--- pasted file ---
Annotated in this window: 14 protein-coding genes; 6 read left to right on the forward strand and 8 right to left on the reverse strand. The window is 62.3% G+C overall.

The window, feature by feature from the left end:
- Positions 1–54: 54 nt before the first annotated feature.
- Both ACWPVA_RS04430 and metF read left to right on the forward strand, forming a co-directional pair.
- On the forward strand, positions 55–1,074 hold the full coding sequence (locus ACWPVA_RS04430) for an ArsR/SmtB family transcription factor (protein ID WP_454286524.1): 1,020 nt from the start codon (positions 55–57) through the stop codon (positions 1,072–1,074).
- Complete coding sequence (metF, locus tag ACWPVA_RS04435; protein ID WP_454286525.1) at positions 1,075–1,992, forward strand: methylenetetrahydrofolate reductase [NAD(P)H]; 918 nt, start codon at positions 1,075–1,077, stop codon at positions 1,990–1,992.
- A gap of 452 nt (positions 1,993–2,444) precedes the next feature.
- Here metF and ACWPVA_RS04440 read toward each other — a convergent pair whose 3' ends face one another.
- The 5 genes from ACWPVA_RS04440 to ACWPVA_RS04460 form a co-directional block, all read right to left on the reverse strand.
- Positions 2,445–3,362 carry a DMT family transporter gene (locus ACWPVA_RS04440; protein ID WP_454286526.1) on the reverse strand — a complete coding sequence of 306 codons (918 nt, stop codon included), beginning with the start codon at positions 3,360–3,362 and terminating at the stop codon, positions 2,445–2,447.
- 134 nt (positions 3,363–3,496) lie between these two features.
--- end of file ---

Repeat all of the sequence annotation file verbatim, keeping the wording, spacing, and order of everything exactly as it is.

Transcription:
Annotated in this window: 14 protein-coding genes; 6 read left to right on the forward strand and 8 right to left on the reverse strand. The window is 62.3% G+C overall.

The window, feature by feature from the left end:
- Positions 1–54: 54 nt before the first annotated feature.
- Both ACWPVA_RS04430 and metF read left to right on the forward strand, forming a co-directional pair.
- On the forward strand, positions 55–1,074 hold the full coding sequence (locus ACWPVA_RS04430) for an ArsR/SmtB family transcription factor (protein ID WP_454286524.1): 1,020 nt from the start codon (positions 55–57) through the stop codon (positions 1,072–1,074).
- Complete coding sequence (metF, locus tag ACWPVA_RS04435; protein ID WP_454286525.1) at positions 1,075–1,992, forward strand: methylenetetrahydrofolate reductase [NAD(P)H]; 918 nt, start codon at positions 1,075–1,077, stop codon at positions 1,990–1,992.
- A gap of 452 nt (positions 1,993–2,444) precedes the next feature.
- Here metF and ACWPVA_RS04440 read toward each other — a convergent pair whose 3' ends face one another.
- The 5 genes from ACWPVA_RS04440 to ACWPVA_RS04460 form a co-directional block, all read right to left on the reverse strand.
- Positions 2,445–3,362 carry a DMT family transporter gene (locus ACWPVA_RS04440; protein ID WP_454286526.1) on the reverse strand — a complete coding sequence of 306 codons (918 nt, stop codon included), beginning with the start codon at positions 3,360–3,362 and terminating at the stop codon, positions 2,445–2,447.
- 134 nt (positions 3,363–3,496) lie between these two features.